Non-profit wildlife organizations Oceana, the Center for Biological Diversity and Shark Stewards are seeking approval from the California Fish and Game Commission for a petition that would raise protection for great white sharks.

Having already undergone evaluation by the state Department of Fish and Wildlife, the organizations’ petition will now face judgment by the California Fish and Game Commission on Feb. 6. If accepted, the protections may include registering Northeastern Pacific white sharks, also known as “great whites,” as an endangered species under the California Endangered Species Act.

Jenn Caselle, a research biologist and lecturer of ecology, evolution and marine biology at UCSB’s Marine Science Institute, said great whites have been protected from fishing under Title 14, California Code of Regulations, Fish and Game Code Section 28.06 since 1994. According to Caselle, there is a valid reason for skepticism about the danger that great whites face off of the North American West Coast.

“There is some debate among scientists about the validity of their estimates,” Caselle said in an email. “In general, worldwide, great white sharks might be in particular danger but our population estimates in California are not very good.”

However, because fishermen still oftentimes accidentally catch sharks, the petition has proposed no-fish areas for one mile around the perimeter of the Channel Islands, as well as within three miles of the islands’ shore.

President of the Shark Research Committee Ralph S. Collier explained that great white sharks can now be spotted in regions of the ocean that they did not previously inhabit, such as off the Malibu coastline. Collier said great white sharks oftentimes relocate with their prey — primarily marine mammals like harbor seals. August, September and October — when seals follow their own prey, steelhead trout, to river mouth-ocean confluences where surfers gather — are when the most frequent human-shark interaction occurs, Collier said.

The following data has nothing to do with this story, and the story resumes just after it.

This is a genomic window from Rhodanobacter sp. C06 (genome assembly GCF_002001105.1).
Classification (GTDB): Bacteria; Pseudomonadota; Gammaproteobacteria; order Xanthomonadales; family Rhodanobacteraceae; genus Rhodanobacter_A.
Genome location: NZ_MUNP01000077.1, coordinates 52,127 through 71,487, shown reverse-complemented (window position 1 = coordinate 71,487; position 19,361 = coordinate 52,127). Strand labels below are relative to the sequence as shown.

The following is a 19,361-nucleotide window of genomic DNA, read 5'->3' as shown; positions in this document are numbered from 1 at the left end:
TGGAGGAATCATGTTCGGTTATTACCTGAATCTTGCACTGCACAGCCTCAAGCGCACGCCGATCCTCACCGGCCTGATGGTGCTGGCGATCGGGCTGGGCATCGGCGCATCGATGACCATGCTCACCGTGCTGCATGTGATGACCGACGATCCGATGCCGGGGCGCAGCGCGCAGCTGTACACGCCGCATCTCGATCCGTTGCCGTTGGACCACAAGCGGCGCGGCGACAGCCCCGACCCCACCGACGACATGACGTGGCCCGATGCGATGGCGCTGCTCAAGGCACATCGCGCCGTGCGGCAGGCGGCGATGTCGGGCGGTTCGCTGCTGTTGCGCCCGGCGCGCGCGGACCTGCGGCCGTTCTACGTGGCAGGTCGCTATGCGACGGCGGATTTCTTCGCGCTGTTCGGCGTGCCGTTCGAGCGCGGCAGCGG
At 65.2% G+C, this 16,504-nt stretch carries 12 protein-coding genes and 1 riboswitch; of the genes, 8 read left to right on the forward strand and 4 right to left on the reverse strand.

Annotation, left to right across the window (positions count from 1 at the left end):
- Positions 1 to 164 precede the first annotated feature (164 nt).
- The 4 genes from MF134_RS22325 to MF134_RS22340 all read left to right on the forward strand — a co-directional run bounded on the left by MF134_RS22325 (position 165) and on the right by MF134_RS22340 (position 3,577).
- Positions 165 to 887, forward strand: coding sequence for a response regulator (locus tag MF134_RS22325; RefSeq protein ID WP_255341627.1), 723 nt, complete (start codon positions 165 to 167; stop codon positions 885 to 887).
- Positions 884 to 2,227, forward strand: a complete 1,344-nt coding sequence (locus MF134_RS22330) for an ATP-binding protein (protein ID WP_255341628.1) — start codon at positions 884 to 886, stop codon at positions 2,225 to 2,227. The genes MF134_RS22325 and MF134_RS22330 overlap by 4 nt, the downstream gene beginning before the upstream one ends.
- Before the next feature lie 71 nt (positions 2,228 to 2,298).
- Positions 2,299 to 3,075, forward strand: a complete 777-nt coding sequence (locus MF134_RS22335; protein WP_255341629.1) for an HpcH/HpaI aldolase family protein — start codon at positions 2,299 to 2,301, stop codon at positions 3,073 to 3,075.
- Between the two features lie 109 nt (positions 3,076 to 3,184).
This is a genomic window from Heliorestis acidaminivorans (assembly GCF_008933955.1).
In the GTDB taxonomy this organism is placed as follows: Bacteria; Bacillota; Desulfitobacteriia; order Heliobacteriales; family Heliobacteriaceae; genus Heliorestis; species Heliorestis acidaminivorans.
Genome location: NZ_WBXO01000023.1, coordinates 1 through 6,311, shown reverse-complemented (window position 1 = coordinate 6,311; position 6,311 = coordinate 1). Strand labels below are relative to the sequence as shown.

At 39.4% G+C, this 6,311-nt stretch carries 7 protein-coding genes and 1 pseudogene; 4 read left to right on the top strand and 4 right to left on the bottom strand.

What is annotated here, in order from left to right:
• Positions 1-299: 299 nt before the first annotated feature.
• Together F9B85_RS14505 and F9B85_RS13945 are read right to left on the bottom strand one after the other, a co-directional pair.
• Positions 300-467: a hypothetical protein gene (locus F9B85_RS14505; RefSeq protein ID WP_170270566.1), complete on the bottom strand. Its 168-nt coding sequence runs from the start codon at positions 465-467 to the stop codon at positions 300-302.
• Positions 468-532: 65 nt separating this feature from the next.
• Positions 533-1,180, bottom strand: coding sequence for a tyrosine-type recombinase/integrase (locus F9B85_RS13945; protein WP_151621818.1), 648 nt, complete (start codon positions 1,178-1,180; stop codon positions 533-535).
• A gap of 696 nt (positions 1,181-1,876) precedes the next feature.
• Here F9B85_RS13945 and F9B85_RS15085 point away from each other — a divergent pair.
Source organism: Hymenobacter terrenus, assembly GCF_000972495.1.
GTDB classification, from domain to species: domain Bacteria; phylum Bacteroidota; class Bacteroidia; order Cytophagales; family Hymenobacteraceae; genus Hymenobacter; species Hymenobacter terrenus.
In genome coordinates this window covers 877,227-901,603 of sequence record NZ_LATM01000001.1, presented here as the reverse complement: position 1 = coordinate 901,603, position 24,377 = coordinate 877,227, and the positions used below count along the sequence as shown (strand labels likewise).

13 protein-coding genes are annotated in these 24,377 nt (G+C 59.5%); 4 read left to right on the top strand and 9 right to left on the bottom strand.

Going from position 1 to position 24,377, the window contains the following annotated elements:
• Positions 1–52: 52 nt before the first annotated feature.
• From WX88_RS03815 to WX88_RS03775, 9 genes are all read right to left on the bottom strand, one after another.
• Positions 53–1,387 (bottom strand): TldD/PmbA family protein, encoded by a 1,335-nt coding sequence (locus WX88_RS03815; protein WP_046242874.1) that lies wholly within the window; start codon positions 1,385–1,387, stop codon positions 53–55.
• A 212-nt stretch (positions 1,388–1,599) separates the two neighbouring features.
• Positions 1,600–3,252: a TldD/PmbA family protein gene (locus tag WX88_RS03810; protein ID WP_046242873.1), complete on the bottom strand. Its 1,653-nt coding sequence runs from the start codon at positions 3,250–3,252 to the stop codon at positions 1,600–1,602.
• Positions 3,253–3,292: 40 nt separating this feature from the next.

“If we look at numbers from last year, we have an excess of 400,000 pinnipeds, or seals and sea lions, in the state of California,” Collier said. “We have an abundance of prey, and these animals, because of their numbers, are starting to utilize areas where, historically, you would not find them … When you move the seals into those areas, they now bring the sharks, because the sharks are there to feed on the seals, and every now and again you’ll have an interaction between a shark and a human.”

According to Collier, some scientists estimate that between 200-300 great whites now live along the Californian coast. However, like Caselle, Collier said scientists cannot be certain whether great whites are in real danger — though their population appears to be very small.

Scott Simon, manager of the Research Experience and Education Facility (REEF) at UCSB’s university aquarium and a staff research associate, said the development of animal-tracking technologies can help to monitor the great white population and work toward pinpointing a correlation between climate change and the sharks’ migration patterns.

“The technology used in monitoring large animals is still continuing to grow,” Simon said. “We could potentially use this data to understand, in light of climate change, changes in patterns of either the species in question or perhaps the prey.”

The state Fish and Game Commission will convene to pass a decision on the petition at a meeting on Feb. 6, and throughout the ensuing year, will conduct a review to decide if great white sharks should be registered as threatened or endangered under CESA.


A version of this article appeared on page 8 of January 22nd, 2013’s print edition of the Nexus.

Photo courtesy of